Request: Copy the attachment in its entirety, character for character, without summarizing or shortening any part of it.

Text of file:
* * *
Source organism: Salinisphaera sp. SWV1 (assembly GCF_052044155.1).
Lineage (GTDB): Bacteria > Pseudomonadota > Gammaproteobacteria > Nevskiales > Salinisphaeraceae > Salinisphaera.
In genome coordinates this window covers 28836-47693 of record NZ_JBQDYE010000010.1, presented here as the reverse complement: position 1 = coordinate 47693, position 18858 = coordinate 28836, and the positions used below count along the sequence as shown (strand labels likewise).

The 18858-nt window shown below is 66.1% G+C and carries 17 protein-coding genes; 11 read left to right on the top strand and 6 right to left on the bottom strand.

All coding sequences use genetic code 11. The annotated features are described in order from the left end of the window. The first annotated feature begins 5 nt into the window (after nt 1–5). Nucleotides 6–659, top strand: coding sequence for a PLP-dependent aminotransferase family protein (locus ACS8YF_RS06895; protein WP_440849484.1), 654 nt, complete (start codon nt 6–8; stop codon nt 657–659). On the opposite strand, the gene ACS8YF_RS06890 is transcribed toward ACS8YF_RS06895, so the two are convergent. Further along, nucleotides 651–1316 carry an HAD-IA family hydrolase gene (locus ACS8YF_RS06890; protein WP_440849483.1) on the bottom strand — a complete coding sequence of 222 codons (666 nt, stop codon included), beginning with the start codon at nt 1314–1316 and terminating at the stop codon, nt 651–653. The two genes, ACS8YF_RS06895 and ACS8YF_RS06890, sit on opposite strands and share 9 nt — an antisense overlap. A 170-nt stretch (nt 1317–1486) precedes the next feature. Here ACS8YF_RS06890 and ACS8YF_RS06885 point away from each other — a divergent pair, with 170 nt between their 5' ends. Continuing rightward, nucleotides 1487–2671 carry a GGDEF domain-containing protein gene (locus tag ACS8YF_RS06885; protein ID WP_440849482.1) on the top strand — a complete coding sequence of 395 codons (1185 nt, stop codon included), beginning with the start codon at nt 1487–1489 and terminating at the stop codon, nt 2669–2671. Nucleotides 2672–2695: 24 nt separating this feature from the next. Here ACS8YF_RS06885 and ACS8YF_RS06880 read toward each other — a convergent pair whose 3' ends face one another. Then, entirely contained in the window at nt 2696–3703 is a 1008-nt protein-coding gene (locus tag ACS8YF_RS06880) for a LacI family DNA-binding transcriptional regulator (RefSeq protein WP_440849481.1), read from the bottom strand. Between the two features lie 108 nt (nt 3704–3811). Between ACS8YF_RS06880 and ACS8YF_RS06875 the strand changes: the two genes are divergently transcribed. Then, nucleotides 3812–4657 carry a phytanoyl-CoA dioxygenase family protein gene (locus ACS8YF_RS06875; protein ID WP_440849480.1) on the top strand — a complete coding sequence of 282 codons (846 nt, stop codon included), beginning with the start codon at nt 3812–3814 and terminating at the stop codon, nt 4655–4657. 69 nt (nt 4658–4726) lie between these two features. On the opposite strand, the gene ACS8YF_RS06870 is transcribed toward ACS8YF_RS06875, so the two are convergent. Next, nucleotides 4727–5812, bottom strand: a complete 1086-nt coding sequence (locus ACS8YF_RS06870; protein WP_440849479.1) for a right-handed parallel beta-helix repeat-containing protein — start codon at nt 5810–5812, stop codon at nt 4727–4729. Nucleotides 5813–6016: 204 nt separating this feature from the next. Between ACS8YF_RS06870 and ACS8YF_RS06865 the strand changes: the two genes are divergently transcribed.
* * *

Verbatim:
Source organism: Salinisphaera sp. SWV1 (assembly GCF_052044155.1).
Lineage (GTDB): Bacteria > Pseudomonadota > Gammaproteobacteria > Nevskiales > Salinisphaeraceae > Salinisphaera.
In genome coordinates this window covers 28836-47693 of record NZ_JBQDYE010000010.1, presented here as the reverse complement: position 1 = coordinate 47693, position 18858 = coordinate 28836, and the positions used below count along the sequence as shown (strand labels likewise).

The 18858-nt window shown below is 66.1% G+C and carries 17 protein-coding genes; 11 read left to right on the top strand and 6 right to left on the bottom strand.

All coding sequences use genetic code 11. The annotated features are described in order from the left end of the window. The first annotated feature begins 5 nt into the window (after nt 1–5). Nucleotides 6–659, top strand: coding sequence for a PLP-dependent aminotransferase family protein (locus ACS8YF_RS06895; protein WP_440849484.1), 654 nt, complete (start codon nt 6–8; stop codon nt 657–659). On the opposite strand, the gene ACS8YF_RS06890 is transcribed toward ACS8YF_RS06895, so the two are convergent. Further along, nucleotides 651–1316 carry an HAD-IA family hydrolase gene (locus ACS8YF_RS06890; protein WP_440849483.1) on the bottom strand — a complete coding sequence of 222 codons (666 nt, stop codon included), beginning with the start codon at nt 1314–1316 and terminating at the stop codon, nt 651–653. The two genes, ACS8YF_RS06895 and ACS8YF_RS06890, sit on opposite strands and share 9 nt — an antisense overlap. A 170-nt stretch (nt 1317–1486) precedes the next feature. Here ACS8YF_RS06890 and ACS8YF_RS06885 point away from each other — a divergent pair, with 170 nt between their 5' ends. Continuing rightward, nucleotides 1487–2671 carry a GGDEF domain-containing protein gene (locus tag ACS8YF_RS06885; protein ID WP_440849482.1) on the top strand — a complete coding sequence of 395 codons (1185 nt, stop codon included), beginning with the start codon at nt 1487–1489 and terminating at the stop codon, nt 2669–2671. Nucleotides 2672–2695: 24 nt separating this feature from the next. Here ACS8YF_RS06885 and ACS8YF_RS06880 read toward each other — a convergent pair whose 3' ends face one another. Then, entirely contained in the window at nt 2696–3703 is a 1008-nt protein-coding gene (locus tag ACS8YF_RS06880) for a LacI family DNA-binding transcriptional regulator (RefSeq protein WP_440849481.1), read from the bottom strand. Between the two features lie 108 nt (nt 3704–3811). Between ACS8YF_RS06880 and ACS8YF_RS06875 the strand changes: the two genes are divergently transcribed. Then, nucleotides 3812–4657 carry a phytanoyl-CoA dioxygenase family protein gene (locus ACS8YF_RS06875; protein ID WP_440849480.1) on the top strand — a complete coding sequence of 282 codons (846 nt, stop codon included), beginning with the start codon at nt 3812–3814 and terminating at the stop codon, nt 4655–4657. 69 nt (nt 4658–4726) lie between these two features. On the opposite strand, the gene ACS8YF_RS06870 is transcribed toward ACS8YF_RS06875, so the two are convergent. Next, nucleotides 4727–5812, bottom strand: a complete 1086-nt coding sequence (locus ACS8YF_RS06870; protein WP_440849479.1) for a right-handed parallel beta-helix repeat-containing protein — start codon at nt 5810–5812, stop codon at nt 4727–4729. Nucleotides 5813–6016: 204 nt separating this feature from the next. Between ACS8YF_RS06870 and ACS8YF_RS06865 the strand changes: the two genes are divergently transcribed.